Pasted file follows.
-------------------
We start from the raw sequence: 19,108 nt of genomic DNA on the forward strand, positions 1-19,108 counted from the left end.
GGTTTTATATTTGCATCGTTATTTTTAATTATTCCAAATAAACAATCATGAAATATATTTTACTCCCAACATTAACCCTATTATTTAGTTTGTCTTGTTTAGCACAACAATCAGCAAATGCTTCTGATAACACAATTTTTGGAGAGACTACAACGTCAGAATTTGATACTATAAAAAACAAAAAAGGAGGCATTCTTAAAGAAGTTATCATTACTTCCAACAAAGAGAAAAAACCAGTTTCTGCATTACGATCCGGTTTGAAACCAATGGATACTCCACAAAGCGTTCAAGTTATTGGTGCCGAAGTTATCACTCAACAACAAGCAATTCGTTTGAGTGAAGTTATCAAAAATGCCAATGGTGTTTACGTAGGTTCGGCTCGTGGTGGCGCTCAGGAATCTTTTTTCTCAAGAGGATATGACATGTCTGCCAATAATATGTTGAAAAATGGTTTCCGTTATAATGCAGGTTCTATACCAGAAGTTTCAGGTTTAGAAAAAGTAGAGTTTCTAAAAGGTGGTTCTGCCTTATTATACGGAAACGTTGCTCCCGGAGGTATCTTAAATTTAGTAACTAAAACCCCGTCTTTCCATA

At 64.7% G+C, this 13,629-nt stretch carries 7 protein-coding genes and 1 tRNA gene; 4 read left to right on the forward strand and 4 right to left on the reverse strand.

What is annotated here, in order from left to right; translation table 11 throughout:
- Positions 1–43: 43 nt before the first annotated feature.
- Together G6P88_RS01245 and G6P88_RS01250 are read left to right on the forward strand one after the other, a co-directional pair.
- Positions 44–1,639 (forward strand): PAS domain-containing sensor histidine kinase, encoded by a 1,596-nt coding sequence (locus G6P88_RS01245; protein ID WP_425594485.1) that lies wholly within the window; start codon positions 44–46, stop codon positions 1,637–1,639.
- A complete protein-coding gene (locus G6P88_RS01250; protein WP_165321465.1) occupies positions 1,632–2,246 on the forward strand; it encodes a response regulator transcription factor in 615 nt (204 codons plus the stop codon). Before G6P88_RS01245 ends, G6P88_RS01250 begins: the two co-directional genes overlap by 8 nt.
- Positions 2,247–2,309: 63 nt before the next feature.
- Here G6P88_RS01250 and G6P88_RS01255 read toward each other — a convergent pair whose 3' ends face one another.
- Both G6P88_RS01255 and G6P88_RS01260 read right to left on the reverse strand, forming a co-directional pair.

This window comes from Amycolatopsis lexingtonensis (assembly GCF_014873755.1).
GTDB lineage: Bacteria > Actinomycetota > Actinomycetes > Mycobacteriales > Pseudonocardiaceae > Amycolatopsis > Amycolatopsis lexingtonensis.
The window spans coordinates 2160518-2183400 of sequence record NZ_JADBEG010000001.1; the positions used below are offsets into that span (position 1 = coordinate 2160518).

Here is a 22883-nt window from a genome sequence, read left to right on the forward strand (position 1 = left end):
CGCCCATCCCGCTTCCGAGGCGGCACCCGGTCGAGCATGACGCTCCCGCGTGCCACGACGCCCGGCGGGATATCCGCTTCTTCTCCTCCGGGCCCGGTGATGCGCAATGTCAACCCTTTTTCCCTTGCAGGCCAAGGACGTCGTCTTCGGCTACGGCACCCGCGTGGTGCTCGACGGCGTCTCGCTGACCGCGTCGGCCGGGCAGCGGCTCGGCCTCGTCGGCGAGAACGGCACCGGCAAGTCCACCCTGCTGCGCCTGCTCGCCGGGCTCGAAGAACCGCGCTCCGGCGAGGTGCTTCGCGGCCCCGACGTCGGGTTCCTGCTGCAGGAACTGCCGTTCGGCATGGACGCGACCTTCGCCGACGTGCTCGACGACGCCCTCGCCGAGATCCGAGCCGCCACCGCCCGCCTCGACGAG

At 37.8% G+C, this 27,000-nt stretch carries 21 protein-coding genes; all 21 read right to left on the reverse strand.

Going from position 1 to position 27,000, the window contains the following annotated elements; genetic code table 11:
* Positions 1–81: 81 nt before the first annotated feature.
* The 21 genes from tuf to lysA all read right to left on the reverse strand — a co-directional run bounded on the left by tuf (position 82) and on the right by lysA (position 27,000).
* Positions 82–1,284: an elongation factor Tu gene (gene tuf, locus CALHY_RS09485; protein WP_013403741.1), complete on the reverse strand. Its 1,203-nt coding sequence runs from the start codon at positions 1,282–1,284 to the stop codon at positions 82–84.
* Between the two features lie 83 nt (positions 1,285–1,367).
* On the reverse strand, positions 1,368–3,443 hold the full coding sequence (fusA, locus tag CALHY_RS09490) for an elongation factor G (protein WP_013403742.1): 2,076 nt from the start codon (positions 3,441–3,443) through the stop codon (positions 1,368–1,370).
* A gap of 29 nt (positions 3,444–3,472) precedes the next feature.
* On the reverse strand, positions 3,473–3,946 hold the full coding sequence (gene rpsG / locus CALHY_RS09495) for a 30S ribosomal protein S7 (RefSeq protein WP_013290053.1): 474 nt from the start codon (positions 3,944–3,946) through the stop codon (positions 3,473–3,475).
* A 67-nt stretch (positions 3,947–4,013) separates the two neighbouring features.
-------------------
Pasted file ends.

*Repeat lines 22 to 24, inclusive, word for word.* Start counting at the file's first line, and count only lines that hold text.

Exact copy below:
* Between the two features lie 83 nt (positions 1,285–1,367).
* On the reverse strand, positions 1,368–3,443 hold the full coding sequence (fusA, locus tag CALHY_RS09490) for an elongation factor G (protein WP_013403742.1): 2,076 nt from the start codon (positions 3,441–3,443) through the stop codon (positions 1,368–1,370).
* A gap of 29 nt (positions 3,444–3,472) precedes the next feature.